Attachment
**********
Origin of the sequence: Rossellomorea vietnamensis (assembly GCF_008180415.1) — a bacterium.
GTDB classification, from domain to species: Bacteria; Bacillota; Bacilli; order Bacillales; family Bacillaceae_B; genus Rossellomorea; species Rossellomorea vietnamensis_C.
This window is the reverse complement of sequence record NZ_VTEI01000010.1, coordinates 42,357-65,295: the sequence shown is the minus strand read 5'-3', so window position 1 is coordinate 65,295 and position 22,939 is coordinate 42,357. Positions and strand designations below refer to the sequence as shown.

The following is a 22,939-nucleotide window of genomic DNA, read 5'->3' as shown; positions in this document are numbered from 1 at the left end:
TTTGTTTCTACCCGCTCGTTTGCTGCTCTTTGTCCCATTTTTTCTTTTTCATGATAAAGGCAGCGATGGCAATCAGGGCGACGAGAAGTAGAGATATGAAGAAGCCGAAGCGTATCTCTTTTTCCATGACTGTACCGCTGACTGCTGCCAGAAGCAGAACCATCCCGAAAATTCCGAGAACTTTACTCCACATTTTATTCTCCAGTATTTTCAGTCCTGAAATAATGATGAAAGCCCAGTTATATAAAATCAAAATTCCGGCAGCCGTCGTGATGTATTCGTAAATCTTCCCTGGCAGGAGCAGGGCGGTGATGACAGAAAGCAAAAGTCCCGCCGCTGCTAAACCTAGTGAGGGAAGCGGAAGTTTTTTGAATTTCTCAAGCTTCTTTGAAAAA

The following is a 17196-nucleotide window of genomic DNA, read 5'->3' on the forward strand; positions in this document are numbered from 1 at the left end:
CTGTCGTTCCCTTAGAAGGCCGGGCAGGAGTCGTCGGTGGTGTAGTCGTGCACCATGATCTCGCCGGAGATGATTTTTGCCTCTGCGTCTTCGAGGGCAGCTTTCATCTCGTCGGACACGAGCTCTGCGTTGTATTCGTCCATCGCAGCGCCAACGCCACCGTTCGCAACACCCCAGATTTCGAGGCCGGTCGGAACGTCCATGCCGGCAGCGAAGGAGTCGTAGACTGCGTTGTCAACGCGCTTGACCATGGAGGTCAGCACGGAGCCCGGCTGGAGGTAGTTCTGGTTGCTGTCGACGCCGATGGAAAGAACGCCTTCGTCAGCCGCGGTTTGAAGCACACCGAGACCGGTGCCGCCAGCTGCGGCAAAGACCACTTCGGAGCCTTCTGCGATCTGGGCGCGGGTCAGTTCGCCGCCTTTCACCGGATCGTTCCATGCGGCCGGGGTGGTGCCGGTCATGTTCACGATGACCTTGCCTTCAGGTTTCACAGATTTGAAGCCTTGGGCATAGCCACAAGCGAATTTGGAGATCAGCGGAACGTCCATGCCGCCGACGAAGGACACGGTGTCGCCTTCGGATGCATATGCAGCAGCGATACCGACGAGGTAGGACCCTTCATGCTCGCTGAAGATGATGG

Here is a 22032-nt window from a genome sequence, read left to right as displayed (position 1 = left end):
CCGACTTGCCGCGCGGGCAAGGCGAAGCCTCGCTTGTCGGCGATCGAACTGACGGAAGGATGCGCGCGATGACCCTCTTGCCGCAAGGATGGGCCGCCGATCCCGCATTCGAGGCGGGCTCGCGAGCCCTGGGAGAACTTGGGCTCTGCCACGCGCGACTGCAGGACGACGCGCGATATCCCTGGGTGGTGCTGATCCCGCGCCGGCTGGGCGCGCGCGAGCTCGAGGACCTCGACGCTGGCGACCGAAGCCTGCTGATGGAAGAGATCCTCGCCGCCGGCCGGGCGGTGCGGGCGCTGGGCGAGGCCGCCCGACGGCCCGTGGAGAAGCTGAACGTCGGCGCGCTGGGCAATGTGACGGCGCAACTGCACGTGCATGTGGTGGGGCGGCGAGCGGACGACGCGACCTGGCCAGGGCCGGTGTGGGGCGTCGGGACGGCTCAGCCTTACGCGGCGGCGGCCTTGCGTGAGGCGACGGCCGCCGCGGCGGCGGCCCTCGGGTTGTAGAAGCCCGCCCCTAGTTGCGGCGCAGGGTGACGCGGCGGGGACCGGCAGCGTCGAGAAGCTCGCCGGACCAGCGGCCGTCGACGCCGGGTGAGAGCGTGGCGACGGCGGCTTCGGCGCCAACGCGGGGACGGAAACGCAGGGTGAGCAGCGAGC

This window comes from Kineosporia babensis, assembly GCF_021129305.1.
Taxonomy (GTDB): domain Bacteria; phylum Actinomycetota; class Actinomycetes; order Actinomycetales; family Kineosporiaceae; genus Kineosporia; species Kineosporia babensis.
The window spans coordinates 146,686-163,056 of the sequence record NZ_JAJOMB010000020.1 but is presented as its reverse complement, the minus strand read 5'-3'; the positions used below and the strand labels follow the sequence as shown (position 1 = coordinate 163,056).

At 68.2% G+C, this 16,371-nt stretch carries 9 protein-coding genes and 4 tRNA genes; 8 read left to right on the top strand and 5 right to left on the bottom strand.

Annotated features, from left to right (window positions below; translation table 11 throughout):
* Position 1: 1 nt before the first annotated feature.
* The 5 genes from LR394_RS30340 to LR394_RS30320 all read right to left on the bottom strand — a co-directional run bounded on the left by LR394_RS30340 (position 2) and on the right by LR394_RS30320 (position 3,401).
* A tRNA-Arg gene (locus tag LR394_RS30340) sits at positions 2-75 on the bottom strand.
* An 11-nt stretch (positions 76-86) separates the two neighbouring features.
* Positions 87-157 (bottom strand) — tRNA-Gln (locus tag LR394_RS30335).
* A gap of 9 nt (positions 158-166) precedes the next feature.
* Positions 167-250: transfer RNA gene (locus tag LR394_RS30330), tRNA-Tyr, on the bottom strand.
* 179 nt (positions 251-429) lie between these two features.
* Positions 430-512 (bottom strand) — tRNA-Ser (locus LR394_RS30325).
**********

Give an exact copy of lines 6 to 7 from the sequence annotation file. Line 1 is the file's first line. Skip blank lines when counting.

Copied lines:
The following is a 17196-nucleotide window of genomic DNA, read 5'->3' on the forward strand; positions in this document are numbered from 1 at the left end:
CTGTCGTTCCCTTAGAAGGCCGGGCAGGAGTCGTCGGTGGTGTAGTCGTGCACCATGATCTCGCCGGAGATGATTTTTGCCTCTGCGTCTTCGAGGGCAGCTTTCATCTCGTCGGACACGAGCTCTGCGTTGTATTCGTCCATCGCAGCGCCAACGCCACCGTTCGCAACACCCCAGATTTCGAGGCCGGTCGGAACGTCCATGCCGGCAGCGAAGGAGTCGTAGACTGCGTTGTCAACGCGCTTGACCATGGAGGTCAGCACGGAGCCCGGCTGGAGGTAGTTCTGGTTGCTGTCGACGCCGATGGAAAGAACGCCTTCGTCAGCCGCGGTTTGAAGCACACCGAGACCGGTGCCGCCAGCTGCGGCAAAGACCACTTCGGAGCCTTCTGCGATCTGGGCGCGGGTCAGTTCGCCGCCTTTCACCGGATCGTTCCATGCGGCCGGGGTGGTGCCGGTCATGTTCACGATGACCTTGCCTTCAGGTTTCACAGATTTGAAGCCTTGGGCATAGCCACAAGCGAATTTGGAGATCAGCGGAACGTCCATGCCGCCGACGAAGGACACGGTGTCGCCTTCGGATGCATATGCAGCAGCGATACCGACGAGGTAGGACCCTTCATGCTCGCTGAAGATGATGG